SAN FRANCISCO (KPIX 5) — Plans were submitted Tuesday for a project to fix the Millennium Tower in San Francisco, which is sinking and has currently tilted 14 inches.
The project aims to stop the tilting and even out the base by 50 percent in the next ten years.
The discovery in 2016 that the tower is sinking and tilting on the northwest side set off a flurry of lawsuits among dozens of parties, including the building’s owner, the developer and homeowners.
After lengthy, confidential negotiations, the Millennium Tower Homeowners Association, the owner, Mission Street Development, LLC and the developer, Millennium Partners, agreed on a strategy to fix the Tower, which is now leaning 14 inches to the northwest.
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Ronald Hamburger is a senior principal engineer at Simpson Gumpertz Heger and the one who came up with the idea.
“We developed a design we’re calling the ‘Perimeter Pile Upgrade,'” said Hamburger. He said the plan is to install 52 pile foundations along the north and west sides of the structure.
“They’ll be placed underneath the sidewalk and tied into the main building foundation,” he explained.
The current piles don’t go deep enough to sit on bedrock underneath the tower, so Hamburger’s team will install new, longer piles around the existing ones that will reach down all the way.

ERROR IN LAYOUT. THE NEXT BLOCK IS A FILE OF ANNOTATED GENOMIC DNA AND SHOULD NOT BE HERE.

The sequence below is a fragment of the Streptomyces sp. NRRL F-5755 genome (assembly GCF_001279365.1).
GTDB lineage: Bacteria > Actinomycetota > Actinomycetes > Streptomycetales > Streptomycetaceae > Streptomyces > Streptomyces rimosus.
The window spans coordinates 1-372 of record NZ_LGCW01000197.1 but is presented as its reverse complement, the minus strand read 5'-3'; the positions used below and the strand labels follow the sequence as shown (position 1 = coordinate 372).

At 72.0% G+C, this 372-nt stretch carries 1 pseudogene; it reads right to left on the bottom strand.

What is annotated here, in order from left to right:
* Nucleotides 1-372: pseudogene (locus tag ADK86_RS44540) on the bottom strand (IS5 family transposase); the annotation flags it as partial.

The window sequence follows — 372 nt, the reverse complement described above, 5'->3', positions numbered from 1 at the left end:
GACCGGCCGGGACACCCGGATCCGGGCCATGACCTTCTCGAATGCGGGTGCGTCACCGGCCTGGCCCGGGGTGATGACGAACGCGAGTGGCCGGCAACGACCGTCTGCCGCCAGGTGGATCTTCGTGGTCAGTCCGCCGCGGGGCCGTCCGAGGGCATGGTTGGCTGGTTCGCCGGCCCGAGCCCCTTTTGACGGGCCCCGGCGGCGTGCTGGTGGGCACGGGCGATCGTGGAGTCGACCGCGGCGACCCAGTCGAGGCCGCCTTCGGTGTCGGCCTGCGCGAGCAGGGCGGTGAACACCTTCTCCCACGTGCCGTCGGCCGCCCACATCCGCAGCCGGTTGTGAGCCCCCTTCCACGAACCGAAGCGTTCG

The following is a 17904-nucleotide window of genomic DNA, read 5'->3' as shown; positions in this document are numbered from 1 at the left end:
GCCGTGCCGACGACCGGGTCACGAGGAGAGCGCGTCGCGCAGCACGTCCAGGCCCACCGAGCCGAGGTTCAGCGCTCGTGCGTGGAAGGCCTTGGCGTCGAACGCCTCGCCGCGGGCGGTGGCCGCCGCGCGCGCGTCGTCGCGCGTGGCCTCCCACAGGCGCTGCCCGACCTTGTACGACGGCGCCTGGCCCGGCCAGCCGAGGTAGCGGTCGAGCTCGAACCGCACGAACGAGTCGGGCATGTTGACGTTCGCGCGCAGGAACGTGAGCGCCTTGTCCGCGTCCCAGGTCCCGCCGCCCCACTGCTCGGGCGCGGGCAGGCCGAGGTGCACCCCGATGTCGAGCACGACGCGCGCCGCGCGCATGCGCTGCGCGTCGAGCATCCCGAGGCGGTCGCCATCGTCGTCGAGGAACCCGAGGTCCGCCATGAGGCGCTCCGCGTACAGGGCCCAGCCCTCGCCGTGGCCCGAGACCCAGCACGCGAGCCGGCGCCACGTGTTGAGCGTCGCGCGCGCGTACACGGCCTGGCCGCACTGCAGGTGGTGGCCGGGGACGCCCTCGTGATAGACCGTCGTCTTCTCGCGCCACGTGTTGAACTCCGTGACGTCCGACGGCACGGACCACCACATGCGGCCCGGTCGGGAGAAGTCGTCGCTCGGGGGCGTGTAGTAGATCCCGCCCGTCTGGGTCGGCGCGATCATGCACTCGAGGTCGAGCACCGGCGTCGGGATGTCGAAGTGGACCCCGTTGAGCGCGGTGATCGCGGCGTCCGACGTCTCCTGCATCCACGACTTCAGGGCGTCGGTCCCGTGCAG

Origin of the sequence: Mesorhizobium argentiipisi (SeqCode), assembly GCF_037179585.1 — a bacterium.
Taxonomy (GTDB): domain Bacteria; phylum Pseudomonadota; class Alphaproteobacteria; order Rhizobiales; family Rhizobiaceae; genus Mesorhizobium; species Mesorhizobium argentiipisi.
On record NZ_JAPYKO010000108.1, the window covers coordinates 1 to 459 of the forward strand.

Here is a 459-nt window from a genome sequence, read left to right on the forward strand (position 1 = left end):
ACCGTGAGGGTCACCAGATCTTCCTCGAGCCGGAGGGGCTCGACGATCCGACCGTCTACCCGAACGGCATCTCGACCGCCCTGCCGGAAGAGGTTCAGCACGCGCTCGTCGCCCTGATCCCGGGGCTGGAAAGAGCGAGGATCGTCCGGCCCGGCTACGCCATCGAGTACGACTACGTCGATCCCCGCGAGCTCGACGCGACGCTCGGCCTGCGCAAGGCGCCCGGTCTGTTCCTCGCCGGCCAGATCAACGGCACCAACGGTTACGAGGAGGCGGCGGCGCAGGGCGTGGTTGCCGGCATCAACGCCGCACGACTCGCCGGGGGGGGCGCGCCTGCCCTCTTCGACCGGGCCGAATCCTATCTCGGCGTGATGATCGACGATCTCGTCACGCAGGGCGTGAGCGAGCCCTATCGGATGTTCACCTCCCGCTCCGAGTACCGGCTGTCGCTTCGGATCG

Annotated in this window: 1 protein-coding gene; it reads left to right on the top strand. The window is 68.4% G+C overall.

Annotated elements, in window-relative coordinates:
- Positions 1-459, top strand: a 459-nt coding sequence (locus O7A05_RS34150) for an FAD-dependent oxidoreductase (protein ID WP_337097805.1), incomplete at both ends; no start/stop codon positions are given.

“We’ll take about twenty percent of the weight of the building off of the existing foundation and transfer it to the new piles, which will extend down into bedrock,” explained Hamburger.
Then, they’ll attach those longer piles to the foundation on the corner which is sinking. The process is called “underpinning” and Hamburger says its commonly used for smaller buildings.
“It’s not unusual to do this type of thing to a building. What is unusual about this is the size of the building–very large,” said Hamburger.
The underpinning process will prevent further sinking and raise the corner that has sunk about an inch, but it won’t even out the building right away,
The northwest corner will rise up about an inch and stay stable while the rest of the building continues the normal process of settling into the land.
“Over time, as the south and east sides settle a little bit more, we expect that about 50 percent of the tilt will come out over a period of ten years. More will come out over a longer duration, perhaps fifty years or so,” explained Hamburger.
On Tuesday, the plans for the project were submitted to the Department of Building Inspection, and Hamburger estimates that construction will commence in the spring.
“We estimate it’ll take about eighteen months to do the construction,” he said.
Until then, one lane of Mission Street and one lane of Fremont Street will remain closed.
While there is agreement among the main players that this new fix is the way to go, they have not yet decided who will pay the $100 million dollar price tag.